Wednesday, June 3, 2015

Flannery O'Connor's Mean Streak

I just read "A Good Man Is Hard to Find" by Flannery O'Connor.  Another one of her brutal horrifying tales that is supposed to somehow give us a glimpse of God's grace. I'm not saying it doesn't, and she was undoubtedly a great writer. But I wonder if there are other ways to show that. Despite all the fancy explanations of her work (by her and others), I sometimes feel that woman had, as they used to say, a "mean streak."

In her talk about the story she speaks about violence in modern stories: " my own stories I have found that violence is strangely capable of returning characters to reality and preparing them to accept their moment of grace. Their heads are so hard that almost nothing else will do the work. This idea, that reality is something to which we must be returned at considerable cost, is one which is seldom understood by the casual reader, but it is one which is implicit in the Christian view of the world." And further: "Violence is a force which can be used for good or evil, and among other things taken by it is the kingdom of heaven.

And there, in my opinion, we get to the heart of it. As a Catholic who went to church every day while growing up, she was raised in an inherently violent religion that has been responsible for the suffering and death of millions of people. She was inculcated with the belief that eternal good can only come out of violent mortal suffering. And so, she creates ridiculous coincidences in order to put a family in the hands of killers so that they can be slaughtered in cold blood, just in order for a moment of grace to be provided for the main killer (or the grandmother or both, or hell, neither, depending on your viewpoint).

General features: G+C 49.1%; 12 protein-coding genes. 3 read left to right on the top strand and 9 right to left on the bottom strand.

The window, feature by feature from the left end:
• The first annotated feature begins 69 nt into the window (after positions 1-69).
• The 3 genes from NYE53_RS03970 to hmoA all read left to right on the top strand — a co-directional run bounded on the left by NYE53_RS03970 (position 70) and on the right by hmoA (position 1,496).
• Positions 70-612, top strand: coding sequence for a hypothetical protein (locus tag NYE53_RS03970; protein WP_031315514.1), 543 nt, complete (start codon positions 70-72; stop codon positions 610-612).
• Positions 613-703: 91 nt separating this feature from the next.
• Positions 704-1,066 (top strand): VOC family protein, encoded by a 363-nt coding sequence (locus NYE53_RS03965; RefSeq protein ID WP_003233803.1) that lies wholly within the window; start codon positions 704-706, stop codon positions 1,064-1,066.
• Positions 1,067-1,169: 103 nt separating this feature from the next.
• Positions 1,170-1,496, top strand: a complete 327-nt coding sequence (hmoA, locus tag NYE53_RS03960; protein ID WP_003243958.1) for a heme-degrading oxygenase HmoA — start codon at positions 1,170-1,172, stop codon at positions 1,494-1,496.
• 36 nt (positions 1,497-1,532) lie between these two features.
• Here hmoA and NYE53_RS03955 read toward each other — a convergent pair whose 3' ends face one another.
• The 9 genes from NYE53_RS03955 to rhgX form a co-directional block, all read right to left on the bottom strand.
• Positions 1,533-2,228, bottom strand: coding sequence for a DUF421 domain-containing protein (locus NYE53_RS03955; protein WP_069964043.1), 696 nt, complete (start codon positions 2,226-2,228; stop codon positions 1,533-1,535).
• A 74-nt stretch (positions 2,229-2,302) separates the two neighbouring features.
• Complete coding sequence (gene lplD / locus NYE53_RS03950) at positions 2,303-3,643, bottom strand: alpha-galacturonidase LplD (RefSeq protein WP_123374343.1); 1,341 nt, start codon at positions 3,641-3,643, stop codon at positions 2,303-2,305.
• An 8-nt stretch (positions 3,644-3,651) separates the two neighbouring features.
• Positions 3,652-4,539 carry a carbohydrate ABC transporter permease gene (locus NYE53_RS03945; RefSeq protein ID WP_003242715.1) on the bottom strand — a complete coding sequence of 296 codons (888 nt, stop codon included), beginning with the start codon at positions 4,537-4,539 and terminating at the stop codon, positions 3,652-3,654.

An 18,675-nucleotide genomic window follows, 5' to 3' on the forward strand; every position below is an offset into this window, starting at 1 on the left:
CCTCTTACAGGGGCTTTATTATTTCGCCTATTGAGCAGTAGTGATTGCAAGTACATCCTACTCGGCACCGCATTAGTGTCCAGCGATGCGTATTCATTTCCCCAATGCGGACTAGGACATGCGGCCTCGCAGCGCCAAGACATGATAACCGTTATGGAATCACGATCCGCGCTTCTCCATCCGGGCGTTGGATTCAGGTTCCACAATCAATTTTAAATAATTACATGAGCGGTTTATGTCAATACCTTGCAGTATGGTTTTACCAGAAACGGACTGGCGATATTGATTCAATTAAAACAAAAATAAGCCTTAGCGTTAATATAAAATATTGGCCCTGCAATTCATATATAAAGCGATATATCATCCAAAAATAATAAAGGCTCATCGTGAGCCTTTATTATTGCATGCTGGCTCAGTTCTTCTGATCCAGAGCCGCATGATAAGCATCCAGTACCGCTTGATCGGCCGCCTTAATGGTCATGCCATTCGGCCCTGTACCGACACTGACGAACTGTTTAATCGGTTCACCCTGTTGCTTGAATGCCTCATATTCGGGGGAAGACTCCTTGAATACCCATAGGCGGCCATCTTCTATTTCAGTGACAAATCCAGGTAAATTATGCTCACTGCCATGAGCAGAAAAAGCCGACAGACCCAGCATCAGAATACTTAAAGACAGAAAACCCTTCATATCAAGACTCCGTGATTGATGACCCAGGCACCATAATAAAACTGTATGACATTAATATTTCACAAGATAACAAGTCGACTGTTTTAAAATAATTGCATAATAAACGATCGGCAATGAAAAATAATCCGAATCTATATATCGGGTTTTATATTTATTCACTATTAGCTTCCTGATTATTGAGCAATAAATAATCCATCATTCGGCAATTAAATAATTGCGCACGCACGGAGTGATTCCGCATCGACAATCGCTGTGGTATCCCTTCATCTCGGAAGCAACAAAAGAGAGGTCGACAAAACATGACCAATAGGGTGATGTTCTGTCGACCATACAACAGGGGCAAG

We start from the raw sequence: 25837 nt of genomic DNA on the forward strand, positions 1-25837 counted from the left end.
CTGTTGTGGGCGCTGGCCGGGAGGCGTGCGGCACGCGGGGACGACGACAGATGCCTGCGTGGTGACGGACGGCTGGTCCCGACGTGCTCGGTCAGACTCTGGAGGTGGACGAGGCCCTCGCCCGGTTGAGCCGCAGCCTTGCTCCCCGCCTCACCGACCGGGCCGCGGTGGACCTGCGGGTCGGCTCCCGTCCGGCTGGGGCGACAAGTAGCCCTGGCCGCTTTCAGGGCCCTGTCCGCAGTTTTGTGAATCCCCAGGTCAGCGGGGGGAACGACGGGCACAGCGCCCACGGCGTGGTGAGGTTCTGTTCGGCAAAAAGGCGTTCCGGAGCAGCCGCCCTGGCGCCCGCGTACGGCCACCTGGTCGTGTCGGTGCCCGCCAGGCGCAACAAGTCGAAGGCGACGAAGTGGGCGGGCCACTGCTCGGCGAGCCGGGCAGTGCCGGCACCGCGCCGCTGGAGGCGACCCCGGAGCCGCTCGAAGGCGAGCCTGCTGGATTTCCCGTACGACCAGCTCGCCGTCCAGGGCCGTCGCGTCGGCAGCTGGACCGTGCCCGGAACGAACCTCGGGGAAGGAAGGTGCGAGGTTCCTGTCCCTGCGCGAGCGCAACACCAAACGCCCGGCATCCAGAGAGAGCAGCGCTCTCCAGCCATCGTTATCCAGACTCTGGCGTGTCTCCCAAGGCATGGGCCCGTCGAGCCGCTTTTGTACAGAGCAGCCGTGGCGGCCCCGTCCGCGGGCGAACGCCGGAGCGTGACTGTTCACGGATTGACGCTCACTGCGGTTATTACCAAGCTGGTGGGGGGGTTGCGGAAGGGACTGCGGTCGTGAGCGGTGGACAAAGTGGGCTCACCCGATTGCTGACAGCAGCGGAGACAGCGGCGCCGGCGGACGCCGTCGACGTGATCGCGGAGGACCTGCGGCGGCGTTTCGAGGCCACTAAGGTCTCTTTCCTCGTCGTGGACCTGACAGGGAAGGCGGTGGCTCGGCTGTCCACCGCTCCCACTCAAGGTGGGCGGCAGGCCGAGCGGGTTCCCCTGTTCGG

I am not against violence in literature, and I agree with her when she states, "With the serious writer, violence is never an end in itself." But when she says, "It is the extreme situation that best reveals what we are essentially than in the tenor of our daily lives," this comes from a belief system. I would not argue that it may in some ways be true, but extreme situations do not have to always be violent ones. And, I believe essential aspects of us, such as deep love for another person, nature, or the divine, can come about spontaneously in our day to day lives. Many of the great mystical experiences did not happen in foxholes, but during walks in nature or simply stepping from here to there. Extreme violent situations might just as easily reveal aspects of someone's nature that are in fact "false," in the sense that they may only be physical responses to danger created by adrenalin and other chemicals that alter our mental state at the time. If a lion is chewing on your leg and you shoot it in the head, that doesn't mean that you're actually an animal hater. So, again, this comes from her religious beliefs and may be true in some cases and in other cases, be a complete red herring.

I suppose her stories would not have been as fascinating or sold as well if they were about people going on vision quests alone in the wild, praying and meditating alone for hours, or working to provide the basic necessities for the extreme poor in adverse conditions. And her upbringing with an inherently violent religious worldview helped make her choice for her.

And speaking of saving graces, despite the horror and drama, her stories are also hilarious, and that is the reason I still find them palatable.

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